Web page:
On March 25th and 26th, the University of Virginia hosted its second annual Venture Summit, bringing together U.Va. researchers and some of the nation's leading venture capitalists – several of whom graduated from U.Va. – representing roughly $20 billion in capital.
This year's summit focused on the burgeoning revolution in energy technologies, a transformation that some estimate will involve 10 times the amount of money generated by rise of the Internet.
"Innovation is the key to the creative economy, and venture investment is critical to fuel innovation," Thomas Skalak, U.Va.'s vice president for research, said. "Innovation can be hard to recognize until it suddenly bursts into view." The goal of the summit, he added, was to enable innovative ideas spawned on Grounds to be seen by investors who can help those ideas break into the market and impact the world.
U.S. Rep. Tom Perriello opened the summit with a vision of how Virginia's Fifth Congressional District, which stretches from Charlottesville to Southside, is well-positioned to be a leader in the coming era of energy innovation, thanks to its mix of former industrial towns, abundant farmlands, great universities like U.Va. complementing a strong community college system, investment funds available from the Virginia Tobacco Commission, and a workforce ready for a mix of high-tech and low-tech jobs in the energy industry.
America is missing a huge opportunity by being slow to recognize that energy will be the greatest job and wealth creator in the world over the next 25 years, said U.S. Sen. Mark Warner, a former governor of Virginia and an investor in tech companies in the 1980s and '90s, including one that eventually became Nextel.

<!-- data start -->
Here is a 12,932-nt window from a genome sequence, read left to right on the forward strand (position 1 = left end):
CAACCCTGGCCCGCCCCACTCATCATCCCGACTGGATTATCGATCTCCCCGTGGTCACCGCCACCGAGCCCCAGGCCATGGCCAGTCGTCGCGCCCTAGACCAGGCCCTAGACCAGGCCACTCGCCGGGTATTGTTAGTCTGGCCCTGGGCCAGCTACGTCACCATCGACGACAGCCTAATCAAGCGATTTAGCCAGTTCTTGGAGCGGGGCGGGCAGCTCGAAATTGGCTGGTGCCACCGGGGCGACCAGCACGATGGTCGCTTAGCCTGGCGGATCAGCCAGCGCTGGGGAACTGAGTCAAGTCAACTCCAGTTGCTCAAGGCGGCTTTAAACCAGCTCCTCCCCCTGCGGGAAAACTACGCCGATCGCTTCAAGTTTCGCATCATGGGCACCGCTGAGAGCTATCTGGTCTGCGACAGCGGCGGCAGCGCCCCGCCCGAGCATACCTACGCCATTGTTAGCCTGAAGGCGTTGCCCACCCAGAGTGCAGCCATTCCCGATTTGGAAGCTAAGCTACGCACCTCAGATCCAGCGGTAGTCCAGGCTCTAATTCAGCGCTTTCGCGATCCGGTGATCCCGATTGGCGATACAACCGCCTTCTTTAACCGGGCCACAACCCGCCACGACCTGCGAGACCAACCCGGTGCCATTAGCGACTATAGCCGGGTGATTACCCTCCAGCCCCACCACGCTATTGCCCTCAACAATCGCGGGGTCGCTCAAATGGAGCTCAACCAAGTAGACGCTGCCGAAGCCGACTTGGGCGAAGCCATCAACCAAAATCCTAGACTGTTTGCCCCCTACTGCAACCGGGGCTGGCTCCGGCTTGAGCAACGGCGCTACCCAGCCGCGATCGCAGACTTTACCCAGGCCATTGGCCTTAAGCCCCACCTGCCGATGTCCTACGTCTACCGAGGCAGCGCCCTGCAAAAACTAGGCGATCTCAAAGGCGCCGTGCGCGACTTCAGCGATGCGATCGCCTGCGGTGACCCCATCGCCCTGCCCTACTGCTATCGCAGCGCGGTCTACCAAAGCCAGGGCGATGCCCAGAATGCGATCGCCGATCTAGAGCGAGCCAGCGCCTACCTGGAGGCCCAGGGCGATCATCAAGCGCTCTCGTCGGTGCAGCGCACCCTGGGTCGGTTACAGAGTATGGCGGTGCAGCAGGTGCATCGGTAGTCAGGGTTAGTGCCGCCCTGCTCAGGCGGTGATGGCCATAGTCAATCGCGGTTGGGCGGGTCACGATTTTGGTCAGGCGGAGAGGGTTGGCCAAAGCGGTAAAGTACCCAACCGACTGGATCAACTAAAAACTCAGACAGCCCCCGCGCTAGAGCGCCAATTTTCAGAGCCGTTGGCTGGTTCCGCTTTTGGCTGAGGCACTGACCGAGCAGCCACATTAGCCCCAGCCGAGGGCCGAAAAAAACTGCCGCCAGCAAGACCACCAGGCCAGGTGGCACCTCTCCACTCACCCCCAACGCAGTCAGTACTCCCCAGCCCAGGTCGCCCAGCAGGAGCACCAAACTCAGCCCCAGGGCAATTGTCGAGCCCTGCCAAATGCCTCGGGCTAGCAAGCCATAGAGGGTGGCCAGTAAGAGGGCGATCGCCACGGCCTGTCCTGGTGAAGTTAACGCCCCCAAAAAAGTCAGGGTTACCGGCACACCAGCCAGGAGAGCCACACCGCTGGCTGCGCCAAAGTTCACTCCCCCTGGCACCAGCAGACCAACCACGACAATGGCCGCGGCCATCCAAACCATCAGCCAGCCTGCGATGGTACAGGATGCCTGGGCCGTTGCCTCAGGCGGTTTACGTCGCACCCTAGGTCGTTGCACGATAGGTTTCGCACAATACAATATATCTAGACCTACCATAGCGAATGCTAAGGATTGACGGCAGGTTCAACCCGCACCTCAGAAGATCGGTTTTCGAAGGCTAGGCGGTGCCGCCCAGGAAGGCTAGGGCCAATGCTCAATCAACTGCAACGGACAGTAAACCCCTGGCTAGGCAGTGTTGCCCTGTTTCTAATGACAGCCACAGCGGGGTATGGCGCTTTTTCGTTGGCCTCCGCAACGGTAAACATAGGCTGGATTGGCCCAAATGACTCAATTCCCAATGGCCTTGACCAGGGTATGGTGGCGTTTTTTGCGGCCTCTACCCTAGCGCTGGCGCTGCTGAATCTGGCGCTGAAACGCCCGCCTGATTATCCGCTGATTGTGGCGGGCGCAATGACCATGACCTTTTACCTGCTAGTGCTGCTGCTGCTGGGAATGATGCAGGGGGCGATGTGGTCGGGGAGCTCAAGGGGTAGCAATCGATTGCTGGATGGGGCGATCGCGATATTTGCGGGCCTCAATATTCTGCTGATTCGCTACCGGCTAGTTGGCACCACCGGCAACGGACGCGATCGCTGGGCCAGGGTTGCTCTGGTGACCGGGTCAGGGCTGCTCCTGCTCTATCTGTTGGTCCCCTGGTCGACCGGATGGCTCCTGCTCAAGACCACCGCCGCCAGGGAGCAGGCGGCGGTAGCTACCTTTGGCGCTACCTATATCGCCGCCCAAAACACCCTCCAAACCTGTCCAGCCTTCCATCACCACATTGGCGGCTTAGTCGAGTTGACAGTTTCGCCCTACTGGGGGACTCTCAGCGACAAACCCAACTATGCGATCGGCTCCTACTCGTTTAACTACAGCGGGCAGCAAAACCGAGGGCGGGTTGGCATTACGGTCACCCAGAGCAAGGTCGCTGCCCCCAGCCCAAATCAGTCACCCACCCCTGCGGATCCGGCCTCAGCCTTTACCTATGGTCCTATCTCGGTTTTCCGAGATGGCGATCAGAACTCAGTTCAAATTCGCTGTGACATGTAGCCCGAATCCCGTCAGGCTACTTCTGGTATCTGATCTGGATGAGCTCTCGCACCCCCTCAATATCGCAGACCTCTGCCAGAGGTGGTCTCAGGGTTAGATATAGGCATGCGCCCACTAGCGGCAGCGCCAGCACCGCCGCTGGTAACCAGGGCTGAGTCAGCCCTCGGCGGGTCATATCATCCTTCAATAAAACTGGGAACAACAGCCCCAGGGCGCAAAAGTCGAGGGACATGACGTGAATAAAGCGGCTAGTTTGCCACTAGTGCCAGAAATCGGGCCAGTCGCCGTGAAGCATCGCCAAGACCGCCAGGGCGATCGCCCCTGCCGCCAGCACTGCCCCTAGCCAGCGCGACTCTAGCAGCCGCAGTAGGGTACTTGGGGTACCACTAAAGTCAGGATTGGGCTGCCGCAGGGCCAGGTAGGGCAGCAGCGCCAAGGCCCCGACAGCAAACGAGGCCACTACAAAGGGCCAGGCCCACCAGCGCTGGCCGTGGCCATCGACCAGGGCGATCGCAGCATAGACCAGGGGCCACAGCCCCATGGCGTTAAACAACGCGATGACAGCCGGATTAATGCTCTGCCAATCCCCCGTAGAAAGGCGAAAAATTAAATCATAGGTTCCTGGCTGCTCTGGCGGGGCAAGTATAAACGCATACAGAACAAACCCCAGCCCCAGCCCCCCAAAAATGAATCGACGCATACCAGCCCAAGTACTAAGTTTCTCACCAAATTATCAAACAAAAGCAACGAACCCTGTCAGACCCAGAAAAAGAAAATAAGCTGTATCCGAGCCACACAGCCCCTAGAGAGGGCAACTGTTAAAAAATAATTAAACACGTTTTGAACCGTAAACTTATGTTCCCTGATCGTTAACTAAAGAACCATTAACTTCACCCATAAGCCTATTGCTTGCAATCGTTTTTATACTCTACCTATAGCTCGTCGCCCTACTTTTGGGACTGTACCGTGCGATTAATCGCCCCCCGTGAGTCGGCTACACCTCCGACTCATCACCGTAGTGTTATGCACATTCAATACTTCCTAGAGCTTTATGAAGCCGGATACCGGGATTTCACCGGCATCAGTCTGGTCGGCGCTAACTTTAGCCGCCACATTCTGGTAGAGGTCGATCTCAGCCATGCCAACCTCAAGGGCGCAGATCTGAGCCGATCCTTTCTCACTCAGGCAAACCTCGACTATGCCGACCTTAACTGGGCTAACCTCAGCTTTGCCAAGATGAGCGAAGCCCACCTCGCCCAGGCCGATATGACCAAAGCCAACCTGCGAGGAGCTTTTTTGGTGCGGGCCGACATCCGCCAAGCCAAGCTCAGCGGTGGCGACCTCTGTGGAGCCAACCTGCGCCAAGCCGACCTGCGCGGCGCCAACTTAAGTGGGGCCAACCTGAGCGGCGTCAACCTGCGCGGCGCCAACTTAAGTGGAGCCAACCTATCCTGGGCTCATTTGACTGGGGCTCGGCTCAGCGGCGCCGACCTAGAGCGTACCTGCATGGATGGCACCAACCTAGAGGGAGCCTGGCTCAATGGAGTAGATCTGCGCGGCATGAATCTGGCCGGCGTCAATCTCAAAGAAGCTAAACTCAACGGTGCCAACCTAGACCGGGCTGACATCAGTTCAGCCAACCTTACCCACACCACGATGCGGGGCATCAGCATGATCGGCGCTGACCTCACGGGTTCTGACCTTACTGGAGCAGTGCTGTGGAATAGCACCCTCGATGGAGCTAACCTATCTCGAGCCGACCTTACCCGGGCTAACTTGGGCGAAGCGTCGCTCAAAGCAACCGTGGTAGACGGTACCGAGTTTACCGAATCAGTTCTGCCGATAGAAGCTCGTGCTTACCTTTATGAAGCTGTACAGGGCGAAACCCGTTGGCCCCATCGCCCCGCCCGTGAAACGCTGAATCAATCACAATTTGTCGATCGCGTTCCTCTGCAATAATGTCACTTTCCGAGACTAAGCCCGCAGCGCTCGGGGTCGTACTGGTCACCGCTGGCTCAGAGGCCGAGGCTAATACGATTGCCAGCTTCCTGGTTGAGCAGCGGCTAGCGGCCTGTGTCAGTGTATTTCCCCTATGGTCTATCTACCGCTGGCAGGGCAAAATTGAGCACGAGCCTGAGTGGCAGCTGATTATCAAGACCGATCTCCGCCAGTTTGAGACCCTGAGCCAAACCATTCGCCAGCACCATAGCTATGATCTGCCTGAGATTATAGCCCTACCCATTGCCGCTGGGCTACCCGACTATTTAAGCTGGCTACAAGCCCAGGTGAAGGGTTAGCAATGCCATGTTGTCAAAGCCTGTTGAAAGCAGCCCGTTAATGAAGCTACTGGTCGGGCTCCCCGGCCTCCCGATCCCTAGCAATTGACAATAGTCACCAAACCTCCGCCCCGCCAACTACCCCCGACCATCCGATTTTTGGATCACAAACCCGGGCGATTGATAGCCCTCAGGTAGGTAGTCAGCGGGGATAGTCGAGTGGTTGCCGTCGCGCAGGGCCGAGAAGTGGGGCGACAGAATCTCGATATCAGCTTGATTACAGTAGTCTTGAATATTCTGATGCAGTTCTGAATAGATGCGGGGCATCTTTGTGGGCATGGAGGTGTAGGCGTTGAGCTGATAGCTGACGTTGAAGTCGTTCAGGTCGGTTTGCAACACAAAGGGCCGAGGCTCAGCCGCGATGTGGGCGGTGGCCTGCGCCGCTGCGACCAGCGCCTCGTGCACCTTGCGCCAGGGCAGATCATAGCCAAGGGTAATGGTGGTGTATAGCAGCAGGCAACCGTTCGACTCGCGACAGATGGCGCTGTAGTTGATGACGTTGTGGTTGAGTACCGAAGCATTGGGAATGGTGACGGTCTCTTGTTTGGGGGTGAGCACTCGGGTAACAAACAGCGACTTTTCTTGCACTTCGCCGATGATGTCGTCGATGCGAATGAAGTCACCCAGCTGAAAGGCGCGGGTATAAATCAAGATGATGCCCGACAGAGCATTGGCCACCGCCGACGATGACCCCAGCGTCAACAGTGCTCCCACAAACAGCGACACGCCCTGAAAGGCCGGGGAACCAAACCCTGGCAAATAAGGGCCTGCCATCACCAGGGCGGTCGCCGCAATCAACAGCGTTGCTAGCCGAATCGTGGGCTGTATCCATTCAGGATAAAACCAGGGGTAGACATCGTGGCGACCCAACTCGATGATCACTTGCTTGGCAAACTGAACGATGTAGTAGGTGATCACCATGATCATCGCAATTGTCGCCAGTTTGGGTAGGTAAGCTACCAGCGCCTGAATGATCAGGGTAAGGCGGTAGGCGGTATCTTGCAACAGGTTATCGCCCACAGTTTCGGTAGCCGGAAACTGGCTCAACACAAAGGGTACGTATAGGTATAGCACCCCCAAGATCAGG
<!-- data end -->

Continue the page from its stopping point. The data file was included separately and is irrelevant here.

In the energy sector, the U.S. is "getting our lunch eaten" by Europe and China, both of which have strategically promoted emerging energy technologies like next-generation nuclear plants, solar and wind power, he said.
To catch up, America needs to increase tax credits for corporate research and development spending and dramatically reduce business taxes, which can be offset by adding a value-added consumption tax, as much of Europe has, Warner suggested.
Several panel discussions at the summit wrestled with the question of how the U.S. can better support and stimulate business innovation, and what role the government and higher education should play.
At the Darden School of Business, more students than ever before are going into entrepreneurship rather than working in finance and investment banking, Darden Dean Robert Bruner noted. Just a week earlier, Darden launched a new i.Lab
as part of efforts to teach students innovation and how to bring ideas to market.
Darden Professor Greg Fairchild, director of Darden's Tayloe Murphy Center, explained how Community Development Financial Institutions
– tax-advantaged, public-private quasi-banks – have funneled about $23 billion into "emerging domestic markets" like Southside Virginia. Bank loans, primarily from small community banks, remain the largest source of funding for American small businesses, especially in rural areas, he added.
When a panel of five venture capitalists was asked about what can be done to better foster student interest and readiness to start companies or become venture capitalists, the panelists noted their own varied educational paths at U.Va. – having majored in astronomy, architecture, biomedical engineering, drama and economics.
A public-private partnership model created by Israel in the 1990s propelled the tiny country to having the world's second-largest venture capital industry, behind the United States.
Founded in 1954, the University of Virginia Darden School of Business improves society by developing principled leaders in the world of practical affairs.
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